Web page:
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The Xiaomi Redmi 4A is a decent performer for the entry segment and it makes a good case for itself. However, its camera is disappointing and it has only 16GB of storage. As long as you're fine with these compromises, this is a phone worth buying.
As far as smartphones are concerned, India is not only an important market, it is also an interesting market. Phones sold here range from absolutely stunning to bogus. Some companies disrupt, while others interrupt, and as an industry tracker, it is indeed an exciting journey. The Xiaomi Redmi 4A is a good example of why or how the Indian market is interesting.
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Targeting the basic buyer can be lucrative, but selling good specifications is a tough ask. Truth be told, a lot of OEMs compromise important specs in this range, selling phones that are not meant to last. And that’s exactly the argument Xiaomi wants to make with the Redmi 4A. It is hoping you buy this for your father, explaining to him why it’s better than other phones with two-year-old specs. With the Redmi 4A review, we aim to establish whether it is indeed everything Xiaomi promises.
Build and Design
Xiaomi isn’t the first to make a good looking entry level smartphone, but the Redmi 4A may very well be the best in this case. Looks are subjective, but ergonomics really aren’t. The 5 inch display allows for a compact body and Xiaomi used the opportunity to re-create the Mi 4i’s impressive polycarbonate back. It’s an improved version of that design now, with a polished surface, that shines like metal and allows the pink (rose gold) colour to make sense.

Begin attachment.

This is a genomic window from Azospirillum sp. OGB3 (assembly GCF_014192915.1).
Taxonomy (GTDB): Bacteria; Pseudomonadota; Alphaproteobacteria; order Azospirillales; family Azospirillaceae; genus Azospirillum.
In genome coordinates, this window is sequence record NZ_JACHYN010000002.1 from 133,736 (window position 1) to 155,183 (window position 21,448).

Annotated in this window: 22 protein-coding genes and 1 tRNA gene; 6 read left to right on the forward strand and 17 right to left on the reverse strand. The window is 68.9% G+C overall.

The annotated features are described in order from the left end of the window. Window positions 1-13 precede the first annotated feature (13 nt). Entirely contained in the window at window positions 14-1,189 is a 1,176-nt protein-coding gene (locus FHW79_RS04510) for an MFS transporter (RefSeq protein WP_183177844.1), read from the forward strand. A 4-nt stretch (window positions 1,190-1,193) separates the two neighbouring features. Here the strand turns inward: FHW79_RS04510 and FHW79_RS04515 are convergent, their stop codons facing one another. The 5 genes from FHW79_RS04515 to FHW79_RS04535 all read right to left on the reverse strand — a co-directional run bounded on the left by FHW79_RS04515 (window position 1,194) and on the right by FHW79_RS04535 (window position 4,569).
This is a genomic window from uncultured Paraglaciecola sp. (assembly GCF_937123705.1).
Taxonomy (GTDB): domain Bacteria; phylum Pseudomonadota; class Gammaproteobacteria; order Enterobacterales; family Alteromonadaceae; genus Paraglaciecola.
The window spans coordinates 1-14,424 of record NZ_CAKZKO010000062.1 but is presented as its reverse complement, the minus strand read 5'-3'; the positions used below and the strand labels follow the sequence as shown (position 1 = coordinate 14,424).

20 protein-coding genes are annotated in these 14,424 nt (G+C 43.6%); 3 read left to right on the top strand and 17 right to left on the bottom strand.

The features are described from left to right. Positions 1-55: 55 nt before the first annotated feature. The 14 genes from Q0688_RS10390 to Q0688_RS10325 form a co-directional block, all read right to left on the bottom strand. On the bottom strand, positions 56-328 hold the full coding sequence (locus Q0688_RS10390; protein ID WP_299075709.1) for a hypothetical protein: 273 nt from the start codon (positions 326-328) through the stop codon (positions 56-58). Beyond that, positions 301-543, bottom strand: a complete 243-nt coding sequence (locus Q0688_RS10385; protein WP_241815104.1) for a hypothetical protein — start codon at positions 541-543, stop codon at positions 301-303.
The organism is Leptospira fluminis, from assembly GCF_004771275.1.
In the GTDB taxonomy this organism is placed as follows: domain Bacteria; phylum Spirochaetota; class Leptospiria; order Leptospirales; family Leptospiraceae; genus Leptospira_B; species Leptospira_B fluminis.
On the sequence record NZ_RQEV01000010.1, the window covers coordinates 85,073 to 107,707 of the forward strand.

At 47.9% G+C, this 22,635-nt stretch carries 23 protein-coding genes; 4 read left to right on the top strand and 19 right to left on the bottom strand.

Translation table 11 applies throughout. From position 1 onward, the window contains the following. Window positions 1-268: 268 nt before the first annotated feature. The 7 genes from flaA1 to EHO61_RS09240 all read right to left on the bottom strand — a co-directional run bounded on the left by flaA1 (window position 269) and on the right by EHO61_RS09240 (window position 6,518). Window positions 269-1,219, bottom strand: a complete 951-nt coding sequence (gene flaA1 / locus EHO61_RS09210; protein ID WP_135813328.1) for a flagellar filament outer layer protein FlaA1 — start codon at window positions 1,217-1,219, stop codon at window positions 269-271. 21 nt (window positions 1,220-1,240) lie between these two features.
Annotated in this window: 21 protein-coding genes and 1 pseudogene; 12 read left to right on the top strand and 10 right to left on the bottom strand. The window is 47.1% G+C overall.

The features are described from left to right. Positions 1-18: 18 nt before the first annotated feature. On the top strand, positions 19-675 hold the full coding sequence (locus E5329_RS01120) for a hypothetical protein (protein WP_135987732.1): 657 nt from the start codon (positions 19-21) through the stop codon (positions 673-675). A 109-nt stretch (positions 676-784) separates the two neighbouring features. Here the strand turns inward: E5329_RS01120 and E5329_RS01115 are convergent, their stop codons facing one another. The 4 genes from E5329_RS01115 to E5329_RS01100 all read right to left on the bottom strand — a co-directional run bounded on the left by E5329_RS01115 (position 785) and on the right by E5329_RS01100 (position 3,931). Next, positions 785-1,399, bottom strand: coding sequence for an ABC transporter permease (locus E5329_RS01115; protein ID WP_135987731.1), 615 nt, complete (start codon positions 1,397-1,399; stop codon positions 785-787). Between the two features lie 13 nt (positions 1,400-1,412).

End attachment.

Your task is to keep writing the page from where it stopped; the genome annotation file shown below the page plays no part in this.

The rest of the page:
On first glance, the phone really doesn’t look like an entry segment device. However, the back and display do feel sticky often, reinforcing the fact that it actually is one.
You’ll find the volume rocker and power on/off button on the right side, with the hybrid SIM slot on the left. A microphone and micro-USB port reside at the bottom, while the headphone jack, IR Blaster and another microphone are at the top. There are three capacitive buttons below the display, which aren’t backlit.
The phone’s speakers are on the back, with a very slight bump in the plastic below it. Xiaomi says this design element keeps the speakers from being muffled when placed on a desk etc. It doesn’t really help if you’re placing the phone face up on a bed, but it sounds fine when on a desk or other hard surfaces.
The back is empty otherwise, with the camera and flash on the top left and the Mi logo near the bottom, just above the speakers. It’s a clean and simple design that’s not particularly innovative, but meant to impress.
I suspect the choice Xiaomi made here is a compromise of sorts. It seems the company wanted to choose the Snapdragon 425 SoC (which is the newest in Qualcomm’s budget arsenal), and that SoC offers optimal performance for HD resolution at 60fps. One can also excuse an HD panel at Rs. 5,999. Your father most likely doesn’t care whether he gets 294 ppi (HD at 5 inch) or 434 ppi (FHD at 5 inch) pixel densities.